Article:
Hard Times

As we all are too keenly aware, money is not coming easy these days. But, perhaps, as a reminder that we don’t have it that bad or maybe just to let us know how well Charles Dickens did indeed have it, The New York Times published an article this morning titled: In Reality, Oliver’s Diet Wasn’t Truly Dickensian.

The main dish featured was, of course, gruel.  But unfortunately The Times did not include any recipes for the stuff.  After some online banter with an online friend about the famed oat water of West Virginia Gaudiya Vaisnavas, I set to work to uncover the mystery of gruel.  
Gruel can be made from a base of rice, potato, oats or bread. It is much creamier than just oat water and seems like it could be an okay dish once in a while–although I have to admit, every day would seem a bit grueling (groan). But it could be a fun dish for a recession inspired theme party.
Below are the links to a couple of gruel recipes. See you at the workhouse!
Advertisements

7 Comments

Filed under Uncategorized

7 responses to “Hard Times

  1. Sita-pati das

    “it could be a fun dish for a recession inspired theme party”lol – don’t forget to send me an invite.

  2. Madhava Gosh

    “just oatwater” ?Apparently you have never had real oatwater.It happens to be the one thing I do know how to cook, having been the one who first made it and taught the regular cooks how to do it.Kirtanananda told me how to do it so I did and introduced it to the other devotees.About half the normal amount of oats to water, it was cooked for 1-2 hours at a simmer until the oats lose their form and become one with the water, creamy. A few raisins added later but soon enough that they plump up. Some ginger and a bit of salt, and a tablespoon of ghee per gallon.“Oat water” was a bad marketing choice for a name, oat broth or cream of oats would have conveyed the idea better.Oat water was great, not an austerity, when taken hot.

  3. Devadeva Mirel

    sp—surely you will be invited..when we can afford to throw a party!mg—lol! i am loving that you are the original oat water cook. you should blog about it and clear up the misconception. i do remember one devotee saying “you were lucky if you got a raisin!”anyway…thanks for the recipe. a classic!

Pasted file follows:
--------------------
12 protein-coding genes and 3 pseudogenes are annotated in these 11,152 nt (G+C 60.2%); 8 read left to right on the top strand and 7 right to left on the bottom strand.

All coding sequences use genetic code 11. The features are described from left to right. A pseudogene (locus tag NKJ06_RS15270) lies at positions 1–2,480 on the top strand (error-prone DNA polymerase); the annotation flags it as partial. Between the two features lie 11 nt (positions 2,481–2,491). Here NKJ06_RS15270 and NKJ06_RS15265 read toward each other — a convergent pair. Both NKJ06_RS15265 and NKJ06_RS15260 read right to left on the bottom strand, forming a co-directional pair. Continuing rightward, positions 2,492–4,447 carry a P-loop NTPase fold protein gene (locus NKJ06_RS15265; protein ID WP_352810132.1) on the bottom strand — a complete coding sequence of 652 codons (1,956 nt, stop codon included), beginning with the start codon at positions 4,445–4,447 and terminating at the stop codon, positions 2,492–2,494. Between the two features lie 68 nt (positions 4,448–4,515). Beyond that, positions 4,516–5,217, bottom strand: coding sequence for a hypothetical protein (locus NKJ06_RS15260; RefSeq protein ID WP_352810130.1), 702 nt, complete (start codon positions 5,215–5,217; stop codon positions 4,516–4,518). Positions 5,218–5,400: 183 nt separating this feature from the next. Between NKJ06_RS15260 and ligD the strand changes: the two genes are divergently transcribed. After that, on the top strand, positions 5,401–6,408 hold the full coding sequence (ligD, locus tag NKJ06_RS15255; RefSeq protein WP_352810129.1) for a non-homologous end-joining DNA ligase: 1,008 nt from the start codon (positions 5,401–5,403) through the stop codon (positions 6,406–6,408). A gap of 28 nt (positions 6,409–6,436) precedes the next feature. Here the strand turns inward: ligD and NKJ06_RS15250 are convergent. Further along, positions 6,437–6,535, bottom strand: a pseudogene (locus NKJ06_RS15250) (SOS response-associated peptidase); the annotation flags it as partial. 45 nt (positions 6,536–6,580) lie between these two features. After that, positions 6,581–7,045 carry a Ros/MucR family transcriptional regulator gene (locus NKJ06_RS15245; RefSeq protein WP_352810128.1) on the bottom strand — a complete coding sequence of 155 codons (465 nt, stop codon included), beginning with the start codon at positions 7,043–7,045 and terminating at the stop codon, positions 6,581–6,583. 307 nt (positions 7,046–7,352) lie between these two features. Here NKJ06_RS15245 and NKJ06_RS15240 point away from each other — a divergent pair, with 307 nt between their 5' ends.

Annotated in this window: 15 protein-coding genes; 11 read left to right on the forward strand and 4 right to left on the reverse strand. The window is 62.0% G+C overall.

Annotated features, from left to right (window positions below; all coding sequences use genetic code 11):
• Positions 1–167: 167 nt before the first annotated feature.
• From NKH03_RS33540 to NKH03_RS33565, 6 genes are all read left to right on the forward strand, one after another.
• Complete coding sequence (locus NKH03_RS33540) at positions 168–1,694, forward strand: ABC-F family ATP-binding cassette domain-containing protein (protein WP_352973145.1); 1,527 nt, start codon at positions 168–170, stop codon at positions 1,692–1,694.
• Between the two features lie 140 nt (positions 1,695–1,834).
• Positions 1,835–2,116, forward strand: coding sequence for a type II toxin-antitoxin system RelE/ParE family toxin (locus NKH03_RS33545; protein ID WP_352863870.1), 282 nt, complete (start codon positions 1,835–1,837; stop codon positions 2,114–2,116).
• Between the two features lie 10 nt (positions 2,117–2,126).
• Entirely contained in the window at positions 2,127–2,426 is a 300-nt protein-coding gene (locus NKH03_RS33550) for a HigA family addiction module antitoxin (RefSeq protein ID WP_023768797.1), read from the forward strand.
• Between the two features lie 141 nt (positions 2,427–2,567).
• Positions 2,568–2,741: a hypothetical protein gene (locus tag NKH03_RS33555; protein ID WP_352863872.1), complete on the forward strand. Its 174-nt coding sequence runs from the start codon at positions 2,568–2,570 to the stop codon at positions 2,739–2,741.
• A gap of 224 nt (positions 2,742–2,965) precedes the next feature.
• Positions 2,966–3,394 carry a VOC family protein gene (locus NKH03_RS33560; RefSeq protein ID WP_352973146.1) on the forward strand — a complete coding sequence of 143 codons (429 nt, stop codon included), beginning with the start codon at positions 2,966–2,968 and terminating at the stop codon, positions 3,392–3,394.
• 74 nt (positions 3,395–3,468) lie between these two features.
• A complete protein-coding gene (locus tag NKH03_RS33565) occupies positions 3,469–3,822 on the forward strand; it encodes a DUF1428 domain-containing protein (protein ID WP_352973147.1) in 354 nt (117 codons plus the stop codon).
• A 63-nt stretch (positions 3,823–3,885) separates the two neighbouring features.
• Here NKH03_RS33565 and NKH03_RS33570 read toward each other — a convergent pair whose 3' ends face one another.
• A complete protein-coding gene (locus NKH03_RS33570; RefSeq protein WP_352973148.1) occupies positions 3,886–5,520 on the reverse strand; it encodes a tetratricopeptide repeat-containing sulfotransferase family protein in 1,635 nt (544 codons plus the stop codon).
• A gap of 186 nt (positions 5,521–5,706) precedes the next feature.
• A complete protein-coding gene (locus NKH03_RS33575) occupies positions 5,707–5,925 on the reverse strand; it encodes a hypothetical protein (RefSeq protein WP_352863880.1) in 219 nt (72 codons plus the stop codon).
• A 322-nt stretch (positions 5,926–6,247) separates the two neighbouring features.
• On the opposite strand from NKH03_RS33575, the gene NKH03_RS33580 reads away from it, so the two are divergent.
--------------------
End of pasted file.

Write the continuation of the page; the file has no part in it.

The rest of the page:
4. Soma

    ahhh… oatwater, it is my favorite breakfast. I would eat it everyday if i could. I have such warm memories of it. We rarely ate oat water by itself. It was used like gravy on the rice. And it was an unbelievable improvement from the previous fare. it was one part of the day that we all looked forward to. Personally i didn’t like the raisins or dates in the oatwater. but because they would sink to the bottom i could just scoop it off the top and miss the raisins and dates.anyway, i cooked the oat water for a few months in 1985. i still have the recipe that Amburisha prabhu wrote on a scrap of paper for me. here it is;14 gal. water1 overflowing gal. of oats3/4 cup of salt2 cup rasin or datesginger and gee impurites if any.(for the rice)4 1/2 gal. rice6 gal water(slightly less)2 cups salt.gee impurities if any that’s the historical recipe from 1985.

  5. Devadeva Mirel

    Good stuff, Soma Prabhu. I am going to post these comments on my “devotee blog” for prosperity.

  6. Devadeva Mirel

    Good stuff, Soma Prabhu. I am going to post these comments on my “devotee blog” for prosperity.

  7. Madhava Gosh

    Yeah, the half the usual amount of oats comment I made was probably wrong as I got to thinking about it later. It was less even. I just do it by eyeball and don’t measure and haven’t made it for a long time.The key thing is mush less oats and much longer cooking time.You drank oatwater, you didn’t use a spoon.Any bad memories someone has would have come from the product of some cook who cut the corner on the time of cooking and just made thin oatmeal, which isn’t oatwater.Rice was an opulence that came later. It used to be a feast prep at New Vrindaban in the early days, only seen on Sunday or on festivals.Kirtananada instructed me, I taught Sudanu, and he passed it down the line. That was before 1983 when we were still at Bahulaban.

Leave a Reply

Fill in your details below or click an icon to log in:

WordPress.com Logo

You are commenting using your WordPress.com account. Log Out / Change )

Twitter picture

You are commenting using your Twitter account. Log Out / Change )

Facebook photo

You are commenting using your Facebook account. Log Out / Change )

Google+ photo

You are commenting using your Google+ account. Log Out / Change )

Connecting to %s